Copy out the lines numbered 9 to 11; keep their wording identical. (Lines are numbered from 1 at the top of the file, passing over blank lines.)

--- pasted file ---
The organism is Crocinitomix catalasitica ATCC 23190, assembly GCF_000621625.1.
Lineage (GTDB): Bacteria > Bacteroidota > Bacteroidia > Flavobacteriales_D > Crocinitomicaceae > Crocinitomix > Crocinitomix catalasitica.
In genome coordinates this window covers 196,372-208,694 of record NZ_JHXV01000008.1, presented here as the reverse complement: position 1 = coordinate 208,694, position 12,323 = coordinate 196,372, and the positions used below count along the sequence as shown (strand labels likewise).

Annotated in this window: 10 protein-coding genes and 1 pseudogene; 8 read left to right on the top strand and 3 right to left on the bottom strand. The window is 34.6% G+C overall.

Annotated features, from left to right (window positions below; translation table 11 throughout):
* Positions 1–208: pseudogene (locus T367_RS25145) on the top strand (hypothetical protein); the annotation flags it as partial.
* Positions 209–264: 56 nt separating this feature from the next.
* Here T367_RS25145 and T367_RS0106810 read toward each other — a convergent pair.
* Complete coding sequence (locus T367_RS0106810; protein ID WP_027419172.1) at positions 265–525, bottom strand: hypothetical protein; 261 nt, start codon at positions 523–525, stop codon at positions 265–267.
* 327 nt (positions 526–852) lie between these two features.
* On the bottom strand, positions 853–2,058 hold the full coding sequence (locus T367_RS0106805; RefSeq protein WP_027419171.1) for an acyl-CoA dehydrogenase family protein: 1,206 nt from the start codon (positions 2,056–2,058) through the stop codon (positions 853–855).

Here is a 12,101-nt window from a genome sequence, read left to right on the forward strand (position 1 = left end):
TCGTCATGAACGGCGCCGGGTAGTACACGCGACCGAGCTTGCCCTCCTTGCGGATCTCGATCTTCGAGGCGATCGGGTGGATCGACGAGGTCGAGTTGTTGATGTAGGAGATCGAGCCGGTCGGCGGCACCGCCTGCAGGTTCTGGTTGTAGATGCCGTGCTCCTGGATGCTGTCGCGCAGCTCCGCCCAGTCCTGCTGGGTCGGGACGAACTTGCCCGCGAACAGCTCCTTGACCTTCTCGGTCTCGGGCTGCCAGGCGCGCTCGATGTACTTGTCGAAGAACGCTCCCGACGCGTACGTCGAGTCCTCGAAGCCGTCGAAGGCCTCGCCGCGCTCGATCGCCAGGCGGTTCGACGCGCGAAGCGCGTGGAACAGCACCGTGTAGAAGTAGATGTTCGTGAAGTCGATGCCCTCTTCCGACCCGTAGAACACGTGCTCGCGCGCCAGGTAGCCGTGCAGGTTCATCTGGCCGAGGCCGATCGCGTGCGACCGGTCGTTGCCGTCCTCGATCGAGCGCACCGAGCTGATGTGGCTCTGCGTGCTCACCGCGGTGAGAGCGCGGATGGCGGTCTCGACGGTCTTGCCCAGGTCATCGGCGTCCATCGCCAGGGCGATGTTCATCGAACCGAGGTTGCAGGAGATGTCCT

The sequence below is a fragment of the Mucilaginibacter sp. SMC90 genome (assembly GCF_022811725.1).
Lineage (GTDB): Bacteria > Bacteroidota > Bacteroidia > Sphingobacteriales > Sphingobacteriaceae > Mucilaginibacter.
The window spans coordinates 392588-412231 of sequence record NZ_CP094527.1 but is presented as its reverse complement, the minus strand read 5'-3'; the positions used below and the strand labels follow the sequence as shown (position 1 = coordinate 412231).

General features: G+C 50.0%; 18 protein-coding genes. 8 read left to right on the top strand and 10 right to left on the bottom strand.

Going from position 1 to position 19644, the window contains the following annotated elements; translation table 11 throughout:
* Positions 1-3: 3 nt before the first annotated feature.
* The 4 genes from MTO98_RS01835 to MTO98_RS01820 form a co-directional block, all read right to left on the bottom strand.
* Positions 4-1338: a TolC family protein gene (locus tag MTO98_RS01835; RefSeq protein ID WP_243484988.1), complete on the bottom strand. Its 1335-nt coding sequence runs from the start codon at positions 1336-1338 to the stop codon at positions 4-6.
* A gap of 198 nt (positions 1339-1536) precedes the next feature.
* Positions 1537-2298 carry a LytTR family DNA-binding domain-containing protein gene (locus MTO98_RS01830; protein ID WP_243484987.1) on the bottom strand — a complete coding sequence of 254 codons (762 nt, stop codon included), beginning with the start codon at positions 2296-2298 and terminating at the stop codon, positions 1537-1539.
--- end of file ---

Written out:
* Complete coding sequence (locus T367_RS0106810; protein ID WP_027419172.1) at positions 265–525, bottom strand: hypothetical protein; 261 nt, start codon at positions 523–525, stop codon at positions 265–267.
* 327 nt (positions 526–852) lie between these two features.
* On the bottom strand, positions 853–2,058 hold the full coding sequence (locus T367_RS0106805; RefSeq protein WP_027419171.1) for an acyl-CoA dehydrogenase family protein: 1,206 nt from the start codon (positions 2,056–2,058) through the stop codon (positions 853–855).